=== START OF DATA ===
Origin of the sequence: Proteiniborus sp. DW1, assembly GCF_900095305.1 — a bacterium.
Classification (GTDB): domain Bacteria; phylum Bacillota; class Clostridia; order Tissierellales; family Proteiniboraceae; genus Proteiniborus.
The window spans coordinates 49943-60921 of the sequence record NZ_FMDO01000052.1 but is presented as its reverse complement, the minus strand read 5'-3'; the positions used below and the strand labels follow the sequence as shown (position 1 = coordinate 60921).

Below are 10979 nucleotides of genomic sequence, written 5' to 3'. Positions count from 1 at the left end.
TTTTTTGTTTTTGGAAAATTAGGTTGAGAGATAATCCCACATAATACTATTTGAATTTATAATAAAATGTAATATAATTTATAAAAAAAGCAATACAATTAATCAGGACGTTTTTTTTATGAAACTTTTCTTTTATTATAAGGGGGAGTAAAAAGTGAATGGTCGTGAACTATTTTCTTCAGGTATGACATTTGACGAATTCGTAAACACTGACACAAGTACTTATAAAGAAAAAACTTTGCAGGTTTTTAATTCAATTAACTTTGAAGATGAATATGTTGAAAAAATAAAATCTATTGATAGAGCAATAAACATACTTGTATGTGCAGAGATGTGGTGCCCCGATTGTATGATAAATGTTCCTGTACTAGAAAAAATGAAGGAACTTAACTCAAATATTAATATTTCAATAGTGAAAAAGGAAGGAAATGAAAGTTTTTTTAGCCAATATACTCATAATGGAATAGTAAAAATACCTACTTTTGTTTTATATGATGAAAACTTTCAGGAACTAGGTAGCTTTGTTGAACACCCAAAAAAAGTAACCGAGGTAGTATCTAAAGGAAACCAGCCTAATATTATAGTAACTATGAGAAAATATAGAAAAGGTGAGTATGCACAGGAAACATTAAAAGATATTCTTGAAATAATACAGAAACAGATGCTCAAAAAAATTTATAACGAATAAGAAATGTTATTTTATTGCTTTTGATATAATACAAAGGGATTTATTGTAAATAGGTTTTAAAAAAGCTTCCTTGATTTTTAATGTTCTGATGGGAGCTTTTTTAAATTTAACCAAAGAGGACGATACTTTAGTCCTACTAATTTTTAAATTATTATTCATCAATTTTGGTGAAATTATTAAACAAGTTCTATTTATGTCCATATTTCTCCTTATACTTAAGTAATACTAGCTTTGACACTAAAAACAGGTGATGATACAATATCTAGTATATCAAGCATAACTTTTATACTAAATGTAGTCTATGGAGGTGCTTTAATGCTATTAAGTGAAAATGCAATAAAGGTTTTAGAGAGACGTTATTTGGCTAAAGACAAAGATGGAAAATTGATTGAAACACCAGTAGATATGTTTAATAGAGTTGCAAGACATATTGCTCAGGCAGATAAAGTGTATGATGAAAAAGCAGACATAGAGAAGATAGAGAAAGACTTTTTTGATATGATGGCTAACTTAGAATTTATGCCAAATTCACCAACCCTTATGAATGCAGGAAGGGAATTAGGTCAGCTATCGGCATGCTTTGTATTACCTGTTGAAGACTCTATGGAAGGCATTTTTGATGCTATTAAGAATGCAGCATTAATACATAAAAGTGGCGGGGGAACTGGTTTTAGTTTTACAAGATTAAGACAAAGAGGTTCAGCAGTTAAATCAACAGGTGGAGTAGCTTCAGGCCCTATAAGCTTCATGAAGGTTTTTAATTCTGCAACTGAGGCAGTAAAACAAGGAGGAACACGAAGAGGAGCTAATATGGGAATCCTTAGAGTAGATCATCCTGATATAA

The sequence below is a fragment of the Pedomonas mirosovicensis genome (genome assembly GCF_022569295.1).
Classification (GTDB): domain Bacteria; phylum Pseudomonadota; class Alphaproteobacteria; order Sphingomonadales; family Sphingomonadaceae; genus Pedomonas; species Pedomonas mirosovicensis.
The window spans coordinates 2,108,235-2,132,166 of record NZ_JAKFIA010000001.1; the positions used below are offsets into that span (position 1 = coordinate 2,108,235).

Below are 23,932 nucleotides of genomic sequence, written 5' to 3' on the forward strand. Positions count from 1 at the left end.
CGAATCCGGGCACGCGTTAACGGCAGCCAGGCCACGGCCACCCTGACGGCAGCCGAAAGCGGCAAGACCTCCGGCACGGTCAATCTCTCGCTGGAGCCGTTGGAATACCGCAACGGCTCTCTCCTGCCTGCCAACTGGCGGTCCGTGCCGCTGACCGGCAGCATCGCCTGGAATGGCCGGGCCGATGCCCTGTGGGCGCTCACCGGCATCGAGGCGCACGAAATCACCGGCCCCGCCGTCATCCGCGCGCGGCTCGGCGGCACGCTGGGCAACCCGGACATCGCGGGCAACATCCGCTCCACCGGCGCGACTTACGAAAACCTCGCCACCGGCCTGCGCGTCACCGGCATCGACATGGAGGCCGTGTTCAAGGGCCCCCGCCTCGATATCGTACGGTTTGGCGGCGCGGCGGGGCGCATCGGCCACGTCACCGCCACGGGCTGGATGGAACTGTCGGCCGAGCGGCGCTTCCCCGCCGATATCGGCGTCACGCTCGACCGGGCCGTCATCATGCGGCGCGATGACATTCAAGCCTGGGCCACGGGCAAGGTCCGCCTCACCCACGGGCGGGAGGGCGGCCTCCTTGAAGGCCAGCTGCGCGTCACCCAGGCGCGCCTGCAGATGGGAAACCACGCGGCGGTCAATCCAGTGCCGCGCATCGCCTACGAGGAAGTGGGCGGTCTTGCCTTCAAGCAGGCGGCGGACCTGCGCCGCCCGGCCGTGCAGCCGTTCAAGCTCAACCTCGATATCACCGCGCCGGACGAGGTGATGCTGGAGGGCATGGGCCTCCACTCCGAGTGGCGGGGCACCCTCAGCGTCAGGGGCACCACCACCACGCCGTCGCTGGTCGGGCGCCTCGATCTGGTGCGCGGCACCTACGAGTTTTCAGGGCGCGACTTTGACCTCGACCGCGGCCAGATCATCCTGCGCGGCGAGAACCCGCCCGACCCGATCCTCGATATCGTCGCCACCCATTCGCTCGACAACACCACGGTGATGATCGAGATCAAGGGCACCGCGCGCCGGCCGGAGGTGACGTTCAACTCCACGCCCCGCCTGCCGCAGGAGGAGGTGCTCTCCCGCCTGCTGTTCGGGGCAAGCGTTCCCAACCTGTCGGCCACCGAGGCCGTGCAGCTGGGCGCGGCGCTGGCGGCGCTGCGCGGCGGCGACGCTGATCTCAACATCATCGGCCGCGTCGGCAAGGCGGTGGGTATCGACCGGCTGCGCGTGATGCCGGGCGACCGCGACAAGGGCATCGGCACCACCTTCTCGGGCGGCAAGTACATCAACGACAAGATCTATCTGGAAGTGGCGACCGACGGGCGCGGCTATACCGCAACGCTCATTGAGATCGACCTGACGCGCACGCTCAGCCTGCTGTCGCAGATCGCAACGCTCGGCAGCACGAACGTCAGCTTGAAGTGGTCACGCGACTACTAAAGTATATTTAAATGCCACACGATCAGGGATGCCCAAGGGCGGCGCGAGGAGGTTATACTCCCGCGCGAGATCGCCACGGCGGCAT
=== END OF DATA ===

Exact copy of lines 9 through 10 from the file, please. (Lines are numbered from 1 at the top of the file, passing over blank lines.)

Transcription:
Below are 23,932 nucleotides of genomic sequence, written 5' to 3' on the forward strand. Positions count from 1 at the left end.
CGAATCCGGGCACGCGTTAACGGCAGCCAGGCCACGGCCACCCTGACGGCAGCCGAAAGCGGCAAGACCTCCGGCACGGTCAATCTCTCGCTGGAGCCGTTGGAATACCGCAACGGCTCTCTCCTGCCTGCCAACTGGCGGTCCGTGCCGCTGACCGGCAGCATCGCCTGGAATGGCCGGGCCGATGCCCTGTGGGCGCTCACCGGCATCGAGGCGCACGAAATCACCGGCCCCGCCGTCATCCGCGCGCGGCTCGGCGGCACGCTGGGCAACCCGGACATCGCGGGCAACATCCGCTCCACCGGCGCGACTTACGAAAACCTCGCCACCGGCCTGCGCGTCACCGGCATCGACATGGAGGCCGTGTTCAAGGGCCCCCGCCTCGATATCGTACGGTTTGGCGGCGCGGCGGGGCGCATCGGCCACGTCACCGCCACGGGCTGGATGGAACTGTCGGCCGAGCGGCGCTTCCCCGCCGATATCGGCGTCACGCTCGACCGGGCCGTCATCATGCGGCGCGATGACATTCAAGCCTGGGCCACGGGCAAGGTCCGCCTCACCCACGGGCGGGAGGGCGGCCTCCTTGAAGGCCAGCTGCGCGTCACCCAGGCGCGCCTGCAGATGGGAAACCACGCGGCGGTCAATCCAGTGCCGCGCATCGCCTACGAGGAAGTGGGCGGTCTTGCCTTCAAGCAGGCGGCGGACCTGCGCCGCCCGGCCGTGCAGCCGTTCAAGCTCAACCTCGATATCACCGCGCCGGACGAGGTGATGCTGGAGGGCATGGGCCTCCACTCCGAGTGGCGGGGCACCCTCAGCGTCAGGGGCACCACCACCACGCCGTCGCTGGTCGGGCGCCTCGATCTGGTGCGCGGCACCTACGAGTTTTCAGGGCGCGACTTTGACCTCGACCGCGGCCAGATCATCCTGCGCGGCGAGAACCCGCCCGACCCGATCCTCGATATCGTCGCCACCCATTCGCTCGACAACACCACGGTGATGATCGAGATCAAGGGCACCGCGCGCCGGCCGGAGGTGACGTTCAACTCCACGCCCCGCCTGCCGCAGGAGGAGGTGCTCTCCCGCCTGCTGTTCGGGGCAAGCGTTCCCAACCTGTCGGCCACCGAGGCCGTGCAGCTGGGCGCGGCGCTGGCGGCGCTGCGCGGCGGCGACGCTGATCTCAACATCATCGGCCGCGTCGGCAAGGCGGTGGGTATCGACCGGCTGCGCGTGATGCCGGGCGACCGCGACAAGGGCATCGGCACCACCTTCTCGGGCGGCAAGTACATCAACGACAAGATCTATCTGGAAGTGGCGACCGACGGGCGCGGCTATACCGCAACGCTCATTGAGATCGACCTGACGCGCACGCTCAGCCTGCTGTCGCAGATCGCAACGCTCGGCAGCACGAACGTCAGCTTGAAGTGGTCACGCGACTACTAAAGTATATTTAAATGCCACACGATCAGGGATGCCCAAGGGCGGCGCGAGGAGGTTATACTCCCGCGCGAGATCGCCACGGCGGCAT